A CBC News investigation has discovered it’s almost impossible for homeowners to get compensation if something is missed during a home inspection, despite new regulations introduced by the B.C. government in 2009 requiring all home inspectors to be licenced and insured.
Buyers like Lindsay Denton, a 39-year-old single mother, are finding out the hard way they have little recourse if they believe an inspector misses an obvious, visible defect. Complaints to the inspectors’ association might cost an inspector the loss of his or her license for a week, but financial settlements are only awarded through the courts.
Denton was battling breast cancer when she bought a $750,000 home in East Vancouver after an inspector’s report found no structural defects.
"It’s been a nightmare, like I wish I’d never set foot in this house. I just wanted a place to live," Denton said.
"It doesn’t mean anything that they have a license or that they have errors and omissions insurance."
Denton has filed a lawsuit against inspector Christopher Stockdale, who used to be the president of the Canadian Association of Home and Property Inspectors of B.C.
In her notice of civil claim, she alleges Stockdale failed to follow the standard practices of his association.
Denton claims he missed the fact that her home was structurally unsound, with extensive water damage, a hole in the roof, asbestos in the air ducts, and visibly rotten sill plates and posts.
She also claims Stockdale examined her one-storey roof with binoculars instead of climbing up with a ladder and failed to carry a tool to prod any potentially rotten wood.
Denton said she discovered some rot in the structure after the tenants in her basement suite moved out.
"I went downstairs to paint and I touched the wall and it was wet and soft and the wood on top of the foundation was rotten," she said. "It was crumbling away."
The crumbling wood Denton refers to is the sill plate, which sits underneath the posts that hold up the structure. She said the inspector should have seen rotten posts next to the furnace he inspected.
Inspections ‘do not constitute a guarantee’
In her claim, Denton says Stockdale of Home Sweet Home Inspections returned to her house, looked at the problems and offered to refund her the $565 inspection fee.
She claims she told Stockdale he also should have seen rot on the side of her house.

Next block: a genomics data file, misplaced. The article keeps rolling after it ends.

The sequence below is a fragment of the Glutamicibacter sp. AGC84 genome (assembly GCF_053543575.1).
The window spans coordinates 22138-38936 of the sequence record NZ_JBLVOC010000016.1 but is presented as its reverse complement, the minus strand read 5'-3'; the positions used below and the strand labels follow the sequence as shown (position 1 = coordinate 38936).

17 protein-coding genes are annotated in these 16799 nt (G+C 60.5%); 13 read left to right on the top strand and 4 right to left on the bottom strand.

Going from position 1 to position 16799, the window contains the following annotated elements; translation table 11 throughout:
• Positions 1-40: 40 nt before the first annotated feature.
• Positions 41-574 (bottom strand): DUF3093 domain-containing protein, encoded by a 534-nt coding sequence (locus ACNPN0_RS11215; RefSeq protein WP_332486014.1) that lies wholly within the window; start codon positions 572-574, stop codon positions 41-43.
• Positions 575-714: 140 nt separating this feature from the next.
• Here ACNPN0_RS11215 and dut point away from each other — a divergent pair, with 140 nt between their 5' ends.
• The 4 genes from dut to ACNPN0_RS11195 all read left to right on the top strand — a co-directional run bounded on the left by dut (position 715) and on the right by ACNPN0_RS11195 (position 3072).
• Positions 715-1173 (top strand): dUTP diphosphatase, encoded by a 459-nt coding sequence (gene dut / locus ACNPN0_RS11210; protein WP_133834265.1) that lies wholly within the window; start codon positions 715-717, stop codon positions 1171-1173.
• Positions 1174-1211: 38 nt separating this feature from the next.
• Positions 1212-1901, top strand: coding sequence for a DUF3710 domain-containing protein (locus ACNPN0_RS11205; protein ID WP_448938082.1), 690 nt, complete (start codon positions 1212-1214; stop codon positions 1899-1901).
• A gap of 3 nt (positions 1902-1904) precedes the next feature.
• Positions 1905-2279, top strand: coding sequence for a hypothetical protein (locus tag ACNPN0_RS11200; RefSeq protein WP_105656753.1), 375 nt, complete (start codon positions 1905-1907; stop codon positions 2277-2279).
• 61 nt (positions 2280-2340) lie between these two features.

"I’ve borrowed $40,000 and I’ve spent more, and I’m looking for another $100,000 to fix my suite because it’s been 18 months without being rented."
Denton says she’s struggling to make her mortgage payments and is waiting for another inspector's report to assess the defects allegedly missed in her home, a report which will go before a judge in her civil case.
Inspector denies negligence
Stockdale declined requests for an interview, but said in an email he "expects to be fully vindicated of any perceived errors or omissions."
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Helene Barton, the executive director of the Canadian Association of Home and Property Inspectors of B.C., says inspectors are rarely found guilty of any wrongdoing.
But she says the association is watching Denton's court case closely.
"Of course it concerns me, and it would all of our inspectors in our association, that something as major as that was missed, if in fact it was. It is a concern," she said.
‘No authority to offer damages’
Barton says a home inspection is simply a visual inspection of a home.
Inspectors are supposed to check roofs if possible, and should poke any structure that appears rotten. They are also supposed to ensure windows, appliances and furnaces are functioning.
If something gets missed, Barton says homeowners can file a complaint.
"We have an excellent professional complaint review system, process, however like any other association we have no authority to offer damages," she said. "Unfortunately the courts are the only ones that can do that."
But finding a lawyer to take on a home inspection case can be expensive, finding another home inspector to testify can be difficult, and getting any kind of payout can take years.
CBC News found only one case in B.C. where a homeowner successfully sued a home inspector. In that case, the homeowner was awarded $192,000.
One lawyer who specializes in construction law cases told CBC News they advise clients to take inspectors to small claims court, where the award is capped at $25,000.
The lawyer says the problem is the standard clause in many contracts homeowners sign limits an inspector's payout to the cost of the inspection fee.